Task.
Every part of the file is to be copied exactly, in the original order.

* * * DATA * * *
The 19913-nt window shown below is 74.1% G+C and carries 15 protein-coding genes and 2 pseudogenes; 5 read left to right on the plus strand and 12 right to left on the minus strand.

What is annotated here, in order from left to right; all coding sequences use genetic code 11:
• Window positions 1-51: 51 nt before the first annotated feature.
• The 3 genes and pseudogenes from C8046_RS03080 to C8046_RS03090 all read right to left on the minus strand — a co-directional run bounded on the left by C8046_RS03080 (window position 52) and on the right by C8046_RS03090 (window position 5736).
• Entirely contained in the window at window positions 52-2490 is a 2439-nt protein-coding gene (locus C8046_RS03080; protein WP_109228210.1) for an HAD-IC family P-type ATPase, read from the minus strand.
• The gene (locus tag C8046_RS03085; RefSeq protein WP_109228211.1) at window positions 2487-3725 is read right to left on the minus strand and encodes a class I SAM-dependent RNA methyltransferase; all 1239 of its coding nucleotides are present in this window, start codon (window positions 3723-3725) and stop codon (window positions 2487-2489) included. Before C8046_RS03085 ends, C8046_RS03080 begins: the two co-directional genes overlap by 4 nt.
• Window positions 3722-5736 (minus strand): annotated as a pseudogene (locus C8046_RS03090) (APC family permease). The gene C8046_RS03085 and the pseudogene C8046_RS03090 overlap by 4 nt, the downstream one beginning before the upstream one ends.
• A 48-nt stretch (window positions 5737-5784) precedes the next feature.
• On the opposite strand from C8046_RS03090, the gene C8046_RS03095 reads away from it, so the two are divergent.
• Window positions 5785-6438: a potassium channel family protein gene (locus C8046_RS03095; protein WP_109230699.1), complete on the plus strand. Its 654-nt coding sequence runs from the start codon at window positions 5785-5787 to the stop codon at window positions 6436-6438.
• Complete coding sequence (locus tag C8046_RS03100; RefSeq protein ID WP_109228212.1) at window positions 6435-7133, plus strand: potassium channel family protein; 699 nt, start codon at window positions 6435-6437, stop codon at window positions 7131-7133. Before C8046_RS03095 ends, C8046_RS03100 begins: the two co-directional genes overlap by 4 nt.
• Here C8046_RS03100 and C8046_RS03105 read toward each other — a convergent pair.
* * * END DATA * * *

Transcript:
The 19913-nt window shown below is 74.1% G+C and carries 15 protein-coding genes and 2 pseudogenes; 5 read left to right on the plus strand and 12 right to left on the minus strand.

What is annotated here, in order from left to right; all coding sequences use genetic code 11:
• Window positions 1-51: 51 nt before the first annotated feature.
• The 3 genes and pseudogenes from C8046_RS03080 to C8046_RS03090 all read right to left on the minus strand — a co-directional run bounded on the left by C8046_RS03080 (window position 52) and on the right by C8046_RS03090 (window position 5736).
• Entirely contained in the window at window positions 52-2490 is a 2439-nt protein-coding gene (locus C8046_RS03080; protein WP_109228210.1) for an HAD-IC family P-type ATPase, read from the minus strand.
• The gene (locus tag C8046_RS03085; RefSeq protein WP_109228211.1) at window positions 2487-3725 is read right to left on the minus strand and encodes a class I SAM-dependent RNA methyltransferase; all 1239 of its coding nucleotides are present in this window, start codon (window positions 3723-3725) and stop codon (window positions 2487-2489) included. Before C8046_RS03085 ends, C8046_RS03080 begins: the two co-directional genes overlap by 4 nt.
• Window positions 3722-5736 (minus strand): annotated as a pseudogene (locus C8046_RS03090) (APC family permease). The gene C8046_RS03085 and the pseudogene C8046_RS03090 overlap by 4 nt, the downstream one beginning before the upstream one ends.
• A 48-nt stretch (window positions 5737-5784) precedes the next feature.
• On the opposite strand from C8046_RS03090, the gene C8046_RS03095 reads away from it, so the two are divergent.
• Window positions 5785-6438: a potassium channel family protein gene (locus C8046_RS03095; protein WP_109230699.1), complete on the plus strand. Its 654-nt coding sequence runs from the start codon at window positions 5785-5787 to the stop codon at window positions 6436-6438.
• Complete coding sequence (locus tag C8046_RS03100; RefSeq protein ID WP_109228212.1) at window positions 6435-7133, plus strand: potassium channel family protein; 699 nt, start codon at window positions 6435-6437, stop codon at window positions 7131-7133. Before C8046_RS03095 ends, C8046_RS03100 begins: the two co-directional genes overlap by 4 nt.
• Here C8046_RS03100 and C8046_RS03105 read toward each other — a convergent pair.